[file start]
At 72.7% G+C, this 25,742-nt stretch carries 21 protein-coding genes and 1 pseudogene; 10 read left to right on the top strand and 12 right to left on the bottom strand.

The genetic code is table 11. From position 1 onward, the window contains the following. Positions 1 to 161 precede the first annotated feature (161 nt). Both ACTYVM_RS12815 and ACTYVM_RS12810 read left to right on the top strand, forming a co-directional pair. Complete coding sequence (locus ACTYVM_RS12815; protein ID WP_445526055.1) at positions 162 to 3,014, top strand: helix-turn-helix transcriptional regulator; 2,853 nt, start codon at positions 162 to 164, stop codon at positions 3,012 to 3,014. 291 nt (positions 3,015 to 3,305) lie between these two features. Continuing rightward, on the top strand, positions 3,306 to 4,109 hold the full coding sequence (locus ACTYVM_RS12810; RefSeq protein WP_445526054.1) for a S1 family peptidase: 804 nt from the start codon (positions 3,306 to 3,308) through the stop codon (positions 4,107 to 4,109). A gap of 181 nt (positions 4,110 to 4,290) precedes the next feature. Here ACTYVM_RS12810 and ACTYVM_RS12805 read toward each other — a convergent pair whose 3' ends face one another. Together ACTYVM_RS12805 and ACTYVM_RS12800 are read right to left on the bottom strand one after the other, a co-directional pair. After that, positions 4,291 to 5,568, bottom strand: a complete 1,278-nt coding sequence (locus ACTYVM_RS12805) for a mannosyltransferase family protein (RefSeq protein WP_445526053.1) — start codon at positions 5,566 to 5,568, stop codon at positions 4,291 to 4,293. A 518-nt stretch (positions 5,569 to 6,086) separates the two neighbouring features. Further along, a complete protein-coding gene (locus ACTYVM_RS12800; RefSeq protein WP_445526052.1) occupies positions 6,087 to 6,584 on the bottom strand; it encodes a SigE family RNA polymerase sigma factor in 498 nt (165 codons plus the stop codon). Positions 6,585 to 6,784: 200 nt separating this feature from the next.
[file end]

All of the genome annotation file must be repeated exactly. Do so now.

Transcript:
At 72.7% G+C, this 25,742-nt stretch carries 21 protein-coding genes and 1 pseudogene; 10 read left to right on the top strand and 12 right to left on the bottom strand.

The genetic code is table 11. From position 1 onward, the window contains the following. Positions 1 to 161 precede the first annotated feature (161 nt). Both ACTYVM_RS12815 and ACTYVM_RS12810 read left to right on the top strand, forming a co-directional pair. Complete coding sequence (locus ACTYVM_RS12815; protein ID WP_445526055.1) at positions 162 to 3,014, top strand: helix-turn-helix transcriptional regulator; 2,853 nt, start codon at positions 162 to 164, stop codon at positions 3,012 to 3,014. 291 nt (positions 3,015 to 3,305) lie between these two features. Continuing rightward, on the top strand, positions 3,306 to 4,109 hold the full coding sequence (locus ACTYVM_RS12810; RefSeq protein WP_445526054.1) for a S1 family peptidase: 804 nt from the start codon (positions 3,306 to 3,308) through the stop codon (positions 4,107 to 4,109). A gap of 181 nt (positions 4,110 to 4,290) precedes the next feature. Here ACTYVM_RS12810 and ACTYVM_RS12805 read toward each other — a convergent pair whose 3' ends face one another. Together ACTYVM_RS12805 and ACTYVM_RS12800 are read right to left on the bottom strand one after the other, a co-directional pair. After that, positions 4,291 to 5,568, bottom strand: a complete 1,278-nt coding sequence (locus ACTYVM_RS12805) for a mannosyltransferase family protein (RefSeq protein WP_445526053.1) — start codon at positions 5,566 to 5,568, stop codon at positions 4,291 to 4,293. A 518-nt stretch (positions 5,569 to 6,086) separates the two neighbouring features. Further along, a complete protein-coding gene (locus ACTYVM_RS12800; RefSeq protein WP_445526052.1) occupies positions 6,087 to 6,584 on the bottom strand; it encodes a SigE family RNA polymerase sigma factor in 498 nt (165 codons plus the stop codon). Positions 6,585 to 6,784: 200 nt separating this feature from the next.